Ralph Rainger

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American pop composer Ralph Rainger started out as a Tin Pan Alley and Broadway writer, but went on to become one of Hollywood's most prolific composers (especially during the 1930s), and is most remembered…
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American pop composer Ralph Rainger started out as a Tin Pan Alley and Broadway writer, but went on to become one of Hollywood's most prolific composers (especially during the 1930s), and is most remembered for his work with lyricist Leo Robin.

Born in N.Y.C., 1901, Rainger taught himself music composition and theory while still in high school. He received a scholarship to a music school, but quit after one year to adhere to his father's wishes and attend law school. While working as a lawyer, Rainger spent his nights playing piano in a dance orchestra, until turning back to music full-time in 1926. He was in a duo with Edgar Fairchild for a few Broadway musicals, before the two co-led an orchestra in the 1928 production, Cross My Heart. He also performed in a piano duo with Adam Carroll in 1929's The Little Show, which included Rainger's first hit song, "Moanin' Low." He worked as accompanist and arranger for various vaudeville acts and vocalists, until moving out to Hollywood in 1932 with lyricist and songwriting partner Leo Robin. Before this move, the duo already had hits with "Louise," "I Have to Have You" (1929) and Fanny Brice's "torch" song, "When a Woman Loves a Man" (1930), among others.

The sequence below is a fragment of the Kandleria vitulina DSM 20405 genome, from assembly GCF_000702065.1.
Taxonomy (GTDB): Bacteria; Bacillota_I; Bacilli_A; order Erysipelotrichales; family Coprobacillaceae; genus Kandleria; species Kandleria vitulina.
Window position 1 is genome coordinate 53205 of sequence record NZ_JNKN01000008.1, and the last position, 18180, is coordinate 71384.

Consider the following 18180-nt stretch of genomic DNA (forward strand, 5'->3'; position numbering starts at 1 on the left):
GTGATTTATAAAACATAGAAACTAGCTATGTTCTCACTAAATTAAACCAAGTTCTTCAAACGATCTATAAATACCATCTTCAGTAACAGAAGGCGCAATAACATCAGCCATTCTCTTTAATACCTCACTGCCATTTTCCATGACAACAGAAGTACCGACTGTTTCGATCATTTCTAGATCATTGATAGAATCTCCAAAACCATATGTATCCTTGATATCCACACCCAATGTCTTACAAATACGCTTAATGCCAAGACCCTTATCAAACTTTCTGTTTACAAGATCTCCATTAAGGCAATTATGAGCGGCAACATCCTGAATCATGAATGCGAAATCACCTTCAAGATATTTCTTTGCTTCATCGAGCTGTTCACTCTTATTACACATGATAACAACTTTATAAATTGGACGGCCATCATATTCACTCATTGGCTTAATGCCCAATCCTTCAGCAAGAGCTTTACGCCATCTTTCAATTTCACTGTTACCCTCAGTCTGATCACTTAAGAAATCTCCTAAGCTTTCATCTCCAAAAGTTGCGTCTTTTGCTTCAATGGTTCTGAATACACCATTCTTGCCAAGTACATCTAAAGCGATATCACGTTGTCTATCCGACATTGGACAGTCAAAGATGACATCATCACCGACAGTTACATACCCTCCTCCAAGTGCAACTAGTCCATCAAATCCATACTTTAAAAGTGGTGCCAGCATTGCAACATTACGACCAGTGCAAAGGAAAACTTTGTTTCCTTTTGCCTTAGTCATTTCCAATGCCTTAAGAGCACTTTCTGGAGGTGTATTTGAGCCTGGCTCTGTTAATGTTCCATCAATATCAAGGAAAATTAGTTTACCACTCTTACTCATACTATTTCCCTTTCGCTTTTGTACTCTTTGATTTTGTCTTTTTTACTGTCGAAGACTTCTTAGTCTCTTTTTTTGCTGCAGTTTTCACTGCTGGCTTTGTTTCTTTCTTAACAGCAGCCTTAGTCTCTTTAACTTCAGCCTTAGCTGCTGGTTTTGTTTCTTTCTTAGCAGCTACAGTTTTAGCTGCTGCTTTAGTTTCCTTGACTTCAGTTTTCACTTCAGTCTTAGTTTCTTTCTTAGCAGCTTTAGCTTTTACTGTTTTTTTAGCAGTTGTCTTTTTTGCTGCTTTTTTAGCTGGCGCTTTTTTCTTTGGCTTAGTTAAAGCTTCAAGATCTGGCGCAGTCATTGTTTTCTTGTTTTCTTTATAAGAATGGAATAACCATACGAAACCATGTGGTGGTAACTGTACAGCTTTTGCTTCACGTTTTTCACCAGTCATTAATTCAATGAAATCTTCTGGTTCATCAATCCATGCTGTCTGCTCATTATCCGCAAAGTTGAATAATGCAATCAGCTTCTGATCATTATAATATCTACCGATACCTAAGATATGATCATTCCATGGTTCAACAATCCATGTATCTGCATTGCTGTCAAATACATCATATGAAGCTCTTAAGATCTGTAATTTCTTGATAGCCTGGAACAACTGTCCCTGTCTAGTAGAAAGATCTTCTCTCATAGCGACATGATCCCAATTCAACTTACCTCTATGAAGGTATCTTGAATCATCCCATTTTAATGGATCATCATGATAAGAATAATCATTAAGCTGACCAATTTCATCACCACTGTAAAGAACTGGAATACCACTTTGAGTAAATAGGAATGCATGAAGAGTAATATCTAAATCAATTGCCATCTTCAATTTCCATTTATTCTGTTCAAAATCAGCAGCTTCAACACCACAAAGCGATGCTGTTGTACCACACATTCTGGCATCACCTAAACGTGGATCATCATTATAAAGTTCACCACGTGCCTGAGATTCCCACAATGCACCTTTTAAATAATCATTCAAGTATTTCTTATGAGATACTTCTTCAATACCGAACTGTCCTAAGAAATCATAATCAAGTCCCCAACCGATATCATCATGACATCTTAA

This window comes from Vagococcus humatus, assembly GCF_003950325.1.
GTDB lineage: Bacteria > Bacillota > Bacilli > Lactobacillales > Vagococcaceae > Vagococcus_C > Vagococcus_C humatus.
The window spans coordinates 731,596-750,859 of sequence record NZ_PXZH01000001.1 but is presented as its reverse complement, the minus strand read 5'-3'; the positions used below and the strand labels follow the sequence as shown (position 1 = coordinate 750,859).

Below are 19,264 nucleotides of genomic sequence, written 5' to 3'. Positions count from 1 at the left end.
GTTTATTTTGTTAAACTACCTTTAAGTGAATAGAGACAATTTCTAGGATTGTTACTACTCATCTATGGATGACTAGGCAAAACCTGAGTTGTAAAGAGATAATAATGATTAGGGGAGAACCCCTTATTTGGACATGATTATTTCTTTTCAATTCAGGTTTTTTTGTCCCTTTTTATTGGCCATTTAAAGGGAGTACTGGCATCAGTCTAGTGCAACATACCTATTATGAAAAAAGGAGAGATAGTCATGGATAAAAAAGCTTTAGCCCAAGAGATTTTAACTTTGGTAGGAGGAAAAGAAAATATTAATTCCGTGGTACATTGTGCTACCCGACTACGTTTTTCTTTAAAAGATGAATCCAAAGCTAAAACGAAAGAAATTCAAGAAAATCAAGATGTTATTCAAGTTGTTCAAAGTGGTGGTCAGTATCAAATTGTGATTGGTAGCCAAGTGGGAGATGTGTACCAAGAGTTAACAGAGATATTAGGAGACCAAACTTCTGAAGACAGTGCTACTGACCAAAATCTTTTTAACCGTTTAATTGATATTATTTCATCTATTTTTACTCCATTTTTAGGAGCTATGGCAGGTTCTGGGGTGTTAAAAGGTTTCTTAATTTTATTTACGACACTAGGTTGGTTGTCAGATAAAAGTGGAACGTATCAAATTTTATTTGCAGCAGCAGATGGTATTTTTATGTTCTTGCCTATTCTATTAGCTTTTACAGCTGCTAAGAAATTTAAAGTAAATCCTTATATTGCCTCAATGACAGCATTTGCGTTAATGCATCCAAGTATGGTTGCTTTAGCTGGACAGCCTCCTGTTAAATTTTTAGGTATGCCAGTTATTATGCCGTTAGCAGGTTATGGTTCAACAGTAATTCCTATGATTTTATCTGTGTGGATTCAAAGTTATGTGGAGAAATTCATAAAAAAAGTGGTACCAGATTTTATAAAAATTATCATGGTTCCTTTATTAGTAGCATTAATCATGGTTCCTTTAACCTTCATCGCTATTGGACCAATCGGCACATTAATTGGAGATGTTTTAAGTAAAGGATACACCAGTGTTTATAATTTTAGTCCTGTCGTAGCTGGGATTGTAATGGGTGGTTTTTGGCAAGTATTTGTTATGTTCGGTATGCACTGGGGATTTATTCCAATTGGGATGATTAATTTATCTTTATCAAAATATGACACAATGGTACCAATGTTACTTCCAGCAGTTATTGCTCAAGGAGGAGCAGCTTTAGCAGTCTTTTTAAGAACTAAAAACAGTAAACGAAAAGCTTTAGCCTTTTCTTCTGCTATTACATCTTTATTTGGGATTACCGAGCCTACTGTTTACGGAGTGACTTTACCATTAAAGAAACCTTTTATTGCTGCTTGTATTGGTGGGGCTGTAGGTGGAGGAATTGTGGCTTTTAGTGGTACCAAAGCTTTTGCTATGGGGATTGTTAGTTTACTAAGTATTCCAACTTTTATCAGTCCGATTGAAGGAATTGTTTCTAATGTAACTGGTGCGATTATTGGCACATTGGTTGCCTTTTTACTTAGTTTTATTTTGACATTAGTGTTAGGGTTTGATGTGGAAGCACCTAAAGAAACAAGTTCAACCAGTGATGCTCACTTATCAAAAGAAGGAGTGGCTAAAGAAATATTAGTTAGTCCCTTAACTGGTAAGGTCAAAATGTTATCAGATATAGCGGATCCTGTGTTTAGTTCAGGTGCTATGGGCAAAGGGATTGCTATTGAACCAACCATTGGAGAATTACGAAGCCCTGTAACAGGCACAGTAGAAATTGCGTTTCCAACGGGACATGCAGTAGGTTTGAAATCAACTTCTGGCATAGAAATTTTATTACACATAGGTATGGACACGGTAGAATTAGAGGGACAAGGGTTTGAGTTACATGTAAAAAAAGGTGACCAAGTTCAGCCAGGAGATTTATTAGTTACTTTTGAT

Rainger and Robin worked for Paramount Pictures from 1932 until 1938, and became the leading film songwriting duo of the '30s and early '40s, with over 50 hits. Some of Rainger's best-known songs include "Please" (1932), "Love in Bloom" (1934), "With Every Breath I Take," "If I Should Lose You" (1935), "Blue Hawaii" (1937), and "Thanks for the Memory" (1938). In addition to his work with Robin, Rainger also collaborated with Howard Dietz, Sam Coslow, and Dorothy Parker. He is also a member of the Songwriter's Hall of Fame. Ralph Rainger collaborated with Leo Robin until Rainger's tragic death in a plane crash on October 23, 1942, outside of Palm Springs, CA.